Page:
Whilst in general, most ‘nasty’ emails these days tend to be of the type that are looking for you to enter your email address and password so that someone can either gain access to your data, or impersonate you, that doesn’t mean that emails with viruses or other forms of malicious software have gone away.

Indeed, it’s sad to say that Cyber-criminals are taking advantage of the situation in Ukraine (as they tend to do with anything like this) and crafting their emails with dramatic headlines such as ‘Russia bombs nuclear power plant!’ or ‘Russian missiles hit maternity hospital!’.

These emails are designed to get you to click on links supposedly taking you to a news site for further information, but actually taking you to a site which looks like a news site, but contains dangerous malware that can sometimes get onto your machine purely by the fact you have visited the site.

There are also criminals hoping that everyone is concentrating so much on the Ukraine situation that they are letting their guard down in other areas.

It’s important that you remain vigilant in this area: whilst you may have software in place to guard against malware, fake links, etc, these cannot be 100% guaranteed to catch everything and therefore it’s important we all continue to be alert and take precautions.

Whilst simply looking at a ‘dodgy’ email can’t normally cause any problems, it’s vital that you don’t click on any links in any emails you receive, unless you are certain who the email is from and are expecting it. If you are in any doubt about whether an email is genuine then make contact with the sender through a phone call or some other means apart from email before proceeding – don’t email them for obvious reasons!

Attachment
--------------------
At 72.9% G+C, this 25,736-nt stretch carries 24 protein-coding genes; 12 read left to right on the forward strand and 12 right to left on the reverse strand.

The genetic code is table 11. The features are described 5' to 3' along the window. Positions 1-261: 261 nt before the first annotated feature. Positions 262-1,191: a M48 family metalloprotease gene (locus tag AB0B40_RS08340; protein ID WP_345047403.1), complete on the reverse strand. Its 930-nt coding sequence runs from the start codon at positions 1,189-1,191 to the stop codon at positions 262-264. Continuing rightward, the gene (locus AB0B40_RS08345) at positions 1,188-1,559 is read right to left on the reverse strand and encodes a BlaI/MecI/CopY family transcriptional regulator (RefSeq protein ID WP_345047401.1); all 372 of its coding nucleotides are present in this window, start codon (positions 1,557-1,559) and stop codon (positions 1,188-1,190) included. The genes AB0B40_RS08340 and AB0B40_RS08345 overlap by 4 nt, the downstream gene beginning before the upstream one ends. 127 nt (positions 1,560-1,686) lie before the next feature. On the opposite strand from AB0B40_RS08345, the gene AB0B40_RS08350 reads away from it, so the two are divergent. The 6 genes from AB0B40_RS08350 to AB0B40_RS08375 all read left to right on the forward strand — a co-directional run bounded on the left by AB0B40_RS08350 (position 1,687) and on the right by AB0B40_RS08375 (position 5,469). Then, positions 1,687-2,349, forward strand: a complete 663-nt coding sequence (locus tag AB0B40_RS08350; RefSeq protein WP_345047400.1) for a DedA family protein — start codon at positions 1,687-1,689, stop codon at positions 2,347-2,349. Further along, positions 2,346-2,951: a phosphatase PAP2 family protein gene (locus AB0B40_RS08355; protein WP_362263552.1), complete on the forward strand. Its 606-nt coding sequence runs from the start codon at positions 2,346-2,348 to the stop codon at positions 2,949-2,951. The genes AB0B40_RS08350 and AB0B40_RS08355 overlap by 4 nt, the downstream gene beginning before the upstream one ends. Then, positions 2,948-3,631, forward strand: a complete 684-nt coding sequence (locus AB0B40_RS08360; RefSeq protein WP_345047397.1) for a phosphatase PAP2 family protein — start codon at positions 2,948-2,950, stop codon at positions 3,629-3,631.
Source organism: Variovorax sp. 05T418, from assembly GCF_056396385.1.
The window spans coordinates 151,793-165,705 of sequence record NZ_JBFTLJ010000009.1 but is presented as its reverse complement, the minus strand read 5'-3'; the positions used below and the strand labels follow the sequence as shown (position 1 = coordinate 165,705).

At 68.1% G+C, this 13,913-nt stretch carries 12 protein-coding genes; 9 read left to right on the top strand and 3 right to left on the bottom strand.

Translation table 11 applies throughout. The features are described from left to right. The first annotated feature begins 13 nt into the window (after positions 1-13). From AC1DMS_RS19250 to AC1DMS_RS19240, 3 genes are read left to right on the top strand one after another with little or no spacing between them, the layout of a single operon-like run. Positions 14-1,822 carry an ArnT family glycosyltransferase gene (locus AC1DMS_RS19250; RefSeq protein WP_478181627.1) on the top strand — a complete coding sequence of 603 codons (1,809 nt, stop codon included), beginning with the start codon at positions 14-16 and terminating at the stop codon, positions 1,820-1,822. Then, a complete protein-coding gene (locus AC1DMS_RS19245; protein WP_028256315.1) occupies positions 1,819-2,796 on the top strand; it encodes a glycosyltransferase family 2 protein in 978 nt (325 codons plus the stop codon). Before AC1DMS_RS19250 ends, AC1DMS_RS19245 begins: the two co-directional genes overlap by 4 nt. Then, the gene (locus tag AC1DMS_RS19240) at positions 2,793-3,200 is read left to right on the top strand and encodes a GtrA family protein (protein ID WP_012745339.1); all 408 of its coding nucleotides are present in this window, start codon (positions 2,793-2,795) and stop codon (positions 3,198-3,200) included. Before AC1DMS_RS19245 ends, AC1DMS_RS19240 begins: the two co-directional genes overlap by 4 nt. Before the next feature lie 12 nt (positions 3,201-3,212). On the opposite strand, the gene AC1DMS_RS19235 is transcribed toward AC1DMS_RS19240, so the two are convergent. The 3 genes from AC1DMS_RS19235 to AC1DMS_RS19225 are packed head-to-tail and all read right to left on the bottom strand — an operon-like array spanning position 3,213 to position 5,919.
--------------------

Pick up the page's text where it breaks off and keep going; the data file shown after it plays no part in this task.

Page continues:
The other common tactic with emails is to send an email to a member of your staff, seemingly from the owner or a senior person, instructing payment to someone, with the bank details supplied via email. These type of emails usually include some sort of background to say that something has come up which makes it impossible for the ‘boss’ to follow the normal procedures and that the matter is both urgent and confidential – designed to prevent questions being asked or normal procedures (which would reveal the attempted theft) being followed.

A more dangerous version of this email occurs when a cyber-criminal has managed to get access to a genuine email (possibly due to a malicious link) and so any requests for payment are actually from a genuine email address, thus removing that obvious indication of it being a fake.

Regardless of who the email appears to come from, the way to prevent this type of attack from succeeding is to have robust procedures around any payments being made from your business, with 2nd person checks, independent confirmation of bank details etc, and to ensure that these procedures are followed at all times, regardless of the staff involved.

As always, we at Drummond Laurie are here to help, and if you have any queries at all about anything covered in this blog, please don’t hesitate to be in touch with your usual contact for advice.